“I think he’s involved. Somehow,” she said. Will didn’t know George well enough to comment on his character. And what she said did make sense, he just wanted to make sure she had solid proof before she went around accusing people.
was the one who was supposed to be investigating, wasn’t she? “Okay, who else?”
A shadow darkened her expression. “Chris. The pilot the troopers had assigned to me.”
“I think I know who you’re talking about. I don’t know him, but I’ve seen him around town. Is he an actual trooper?”
She shook her head. “No, but he’s on the payroll. He knows people in the department. I hate to suspect him because of that, but he didn’t seem surprised when we stumbled upon those bodies. It was like he kept watching me to see my reaction, but he never had one himself.”
That was odd.
“The way he watched me... I don’t have a good feeling in my gut about him.”
“That also sounds logical. But if he was behind the murders, why didn’t he kill you right there, then?”
McKenna shrugged. “I haven’t figured that part out yet. This case seems to have several layers. And the last person I’m really looking at right now...” She drew a deep breath. “He has a connection to your hunting company. It would be logical for an actual hunting service to be involved in this, even though yours has a good reputation.”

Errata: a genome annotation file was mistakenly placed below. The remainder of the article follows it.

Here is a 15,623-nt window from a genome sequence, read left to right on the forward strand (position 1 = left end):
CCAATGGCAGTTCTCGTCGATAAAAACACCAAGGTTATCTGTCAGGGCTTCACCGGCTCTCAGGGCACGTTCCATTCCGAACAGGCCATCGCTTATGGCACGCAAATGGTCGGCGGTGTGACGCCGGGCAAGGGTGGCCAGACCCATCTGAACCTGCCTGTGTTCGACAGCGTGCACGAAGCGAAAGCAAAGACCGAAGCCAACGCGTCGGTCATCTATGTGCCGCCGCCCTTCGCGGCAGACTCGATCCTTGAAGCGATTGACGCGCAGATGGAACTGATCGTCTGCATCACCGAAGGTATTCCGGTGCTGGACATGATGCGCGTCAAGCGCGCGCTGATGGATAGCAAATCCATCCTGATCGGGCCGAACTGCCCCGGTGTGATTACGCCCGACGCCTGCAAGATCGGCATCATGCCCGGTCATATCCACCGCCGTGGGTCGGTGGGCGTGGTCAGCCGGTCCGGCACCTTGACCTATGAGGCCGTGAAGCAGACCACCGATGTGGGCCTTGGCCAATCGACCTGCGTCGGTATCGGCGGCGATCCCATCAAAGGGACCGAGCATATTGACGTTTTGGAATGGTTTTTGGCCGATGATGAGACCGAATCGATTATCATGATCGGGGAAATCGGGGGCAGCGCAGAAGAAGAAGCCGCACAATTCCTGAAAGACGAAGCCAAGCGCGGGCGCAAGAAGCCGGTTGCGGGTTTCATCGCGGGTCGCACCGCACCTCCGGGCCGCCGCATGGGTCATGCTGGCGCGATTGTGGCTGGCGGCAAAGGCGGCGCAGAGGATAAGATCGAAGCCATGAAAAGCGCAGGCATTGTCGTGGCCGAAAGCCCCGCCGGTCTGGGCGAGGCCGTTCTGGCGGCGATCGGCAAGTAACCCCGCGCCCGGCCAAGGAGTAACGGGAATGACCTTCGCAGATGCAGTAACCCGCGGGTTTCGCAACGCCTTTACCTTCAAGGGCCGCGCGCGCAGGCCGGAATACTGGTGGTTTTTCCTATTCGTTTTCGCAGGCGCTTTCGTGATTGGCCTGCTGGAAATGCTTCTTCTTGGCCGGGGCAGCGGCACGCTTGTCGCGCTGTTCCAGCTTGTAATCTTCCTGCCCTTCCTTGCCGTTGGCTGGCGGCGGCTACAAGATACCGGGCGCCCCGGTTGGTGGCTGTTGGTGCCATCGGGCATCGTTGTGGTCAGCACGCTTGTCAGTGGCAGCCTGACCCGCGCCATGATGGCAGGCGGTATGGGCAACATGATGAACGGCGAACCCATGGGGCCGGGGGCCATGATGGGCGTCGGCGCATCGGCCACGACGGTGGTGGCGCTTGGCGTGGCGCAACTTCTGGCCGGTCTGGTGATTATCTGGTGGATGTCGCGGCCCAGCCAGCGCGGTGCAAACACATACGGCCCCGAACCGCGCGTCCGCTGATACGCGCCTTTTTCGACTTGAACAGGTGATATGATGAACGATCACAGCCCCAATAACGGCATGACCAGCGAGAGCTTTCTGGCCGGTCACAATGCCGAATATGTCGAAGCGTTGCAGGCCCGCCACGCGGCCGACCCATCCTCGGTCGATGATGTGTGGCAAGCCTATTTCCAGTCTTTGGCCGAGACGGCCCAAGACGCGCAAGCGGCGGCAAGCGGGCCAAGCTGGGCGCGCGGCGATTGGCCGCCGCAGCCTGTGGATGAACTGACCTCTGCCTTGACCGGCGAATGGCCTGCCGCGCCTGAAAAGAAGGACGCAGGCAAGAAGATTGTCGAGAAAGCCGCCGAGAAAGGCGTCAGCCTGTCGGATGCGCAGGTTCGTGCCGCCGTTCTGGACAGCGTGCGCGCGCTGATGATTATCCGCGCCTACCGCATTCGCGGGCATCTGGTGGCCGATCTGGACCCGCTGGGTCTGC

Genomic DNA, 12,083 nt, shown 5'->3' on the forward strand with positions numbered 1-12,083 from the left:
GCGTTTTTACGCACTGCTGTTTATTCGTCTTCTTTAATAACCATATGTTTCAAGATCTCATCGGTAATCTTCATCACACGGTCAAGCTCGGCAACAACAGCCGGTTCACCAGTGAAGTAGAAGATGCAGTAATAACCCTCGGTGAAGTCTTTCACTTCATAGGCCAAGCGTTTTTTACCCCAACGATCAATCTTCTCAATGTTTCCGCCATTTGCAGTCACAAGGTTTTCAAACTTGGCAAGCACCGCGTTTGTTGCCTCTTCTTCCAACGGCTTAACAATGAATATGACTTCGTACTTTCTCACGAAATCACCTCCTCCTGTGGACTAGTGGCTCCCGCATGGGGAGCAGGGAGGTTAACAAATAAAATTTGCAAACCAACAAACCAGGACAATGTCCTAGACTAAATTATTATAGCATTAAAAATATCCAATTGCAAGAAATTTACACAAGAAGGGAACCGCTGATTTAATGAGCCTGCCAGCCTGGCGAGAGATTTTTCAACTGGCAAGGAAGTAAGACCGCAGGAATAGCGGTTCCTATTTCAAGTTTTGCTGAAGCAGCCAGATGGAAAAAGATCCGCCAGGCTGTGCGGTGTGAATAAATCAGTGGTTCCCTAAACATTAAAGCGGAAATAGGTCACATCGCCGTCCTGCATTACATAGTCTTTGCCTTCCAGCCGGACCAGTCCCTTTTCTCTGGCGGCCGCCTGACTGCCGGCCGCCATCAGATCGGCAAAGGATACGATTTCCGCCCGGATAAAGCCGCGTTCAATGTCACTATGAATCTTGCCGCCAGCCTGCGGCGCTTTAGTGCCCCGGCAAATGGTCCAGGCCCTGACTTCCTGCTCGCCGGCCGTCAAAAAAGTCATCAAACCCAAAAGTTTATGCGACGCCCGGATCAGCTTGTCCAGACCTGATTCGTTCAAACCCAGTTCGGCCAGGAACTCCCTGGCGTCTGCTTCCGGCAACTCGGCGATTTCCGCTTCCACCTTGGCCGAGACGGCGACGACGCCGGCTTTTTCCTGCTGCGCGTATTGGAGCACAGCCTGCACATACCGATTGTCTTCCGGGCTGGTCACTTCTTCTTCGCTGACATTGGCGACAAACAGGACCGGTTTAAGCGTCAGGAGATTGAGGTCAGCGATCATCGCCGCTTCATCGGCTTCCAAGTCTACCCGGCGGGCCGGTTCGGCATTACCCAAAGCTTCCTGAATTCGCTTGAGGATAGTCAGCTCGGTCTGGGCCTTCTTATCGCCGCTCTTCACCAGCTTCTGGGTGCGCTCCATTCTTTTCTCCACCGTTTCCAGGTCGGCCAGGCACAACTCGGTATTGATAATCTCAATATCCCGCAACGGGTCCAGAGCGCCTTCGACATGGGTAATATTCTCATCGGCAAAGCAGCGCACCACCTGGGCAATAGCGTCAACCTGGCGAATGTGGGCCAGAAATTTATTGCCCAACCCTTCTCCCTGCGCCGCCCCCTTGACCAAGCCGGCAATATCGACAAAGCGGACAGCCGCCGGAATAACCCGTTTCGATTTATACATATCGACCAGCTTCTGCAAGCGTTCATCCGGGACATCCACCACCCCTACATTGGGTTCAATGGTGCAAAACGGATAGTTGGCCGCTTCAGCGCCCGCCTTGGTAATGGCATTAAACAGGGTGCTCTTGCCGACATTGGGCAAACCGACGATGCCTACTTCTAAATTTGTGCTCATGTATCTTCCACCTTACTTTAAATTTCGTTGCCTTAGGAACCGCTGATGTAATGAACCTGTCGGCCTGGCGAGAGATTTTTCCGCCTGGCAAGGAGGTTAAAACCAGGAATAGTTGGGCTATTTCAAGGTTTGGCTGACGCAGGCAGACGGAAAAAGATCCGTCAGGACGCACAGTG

Will bristled. “I might not always like the kind of clients he takes on, but Rick is too smart, too much of a straight-lines kind of guy to get involved in something so drastically illegal.”
McKenna’s face was blank and impassive. “I wasn’t talking about Rick. I was talking about Matt.”
“Matt?” The question exploded out of him even as he felt his face heat and his blood pressure begin to rise. “You’re putting one of my best friends up there on your suspect list to be investigated? Is this list official in any way? Are other people going to come after him? Because you could end up ruining his life.”
“Didn’t you tell me he had a criminal past?”
Will flexed his grip on the steering wheel, squeezing tight and then letting go to help release the pressure he felt building up inside of him. “I told you that to help you understand where he and his wife were coming from, why they’d understand what you’re going through.”
“Well, he has the opportunity to have committed such a crime, with all that time he spends alone on the tundra with various people.”
“So do I,” Will countered, defending his friend. “So does my boss, for that matter.”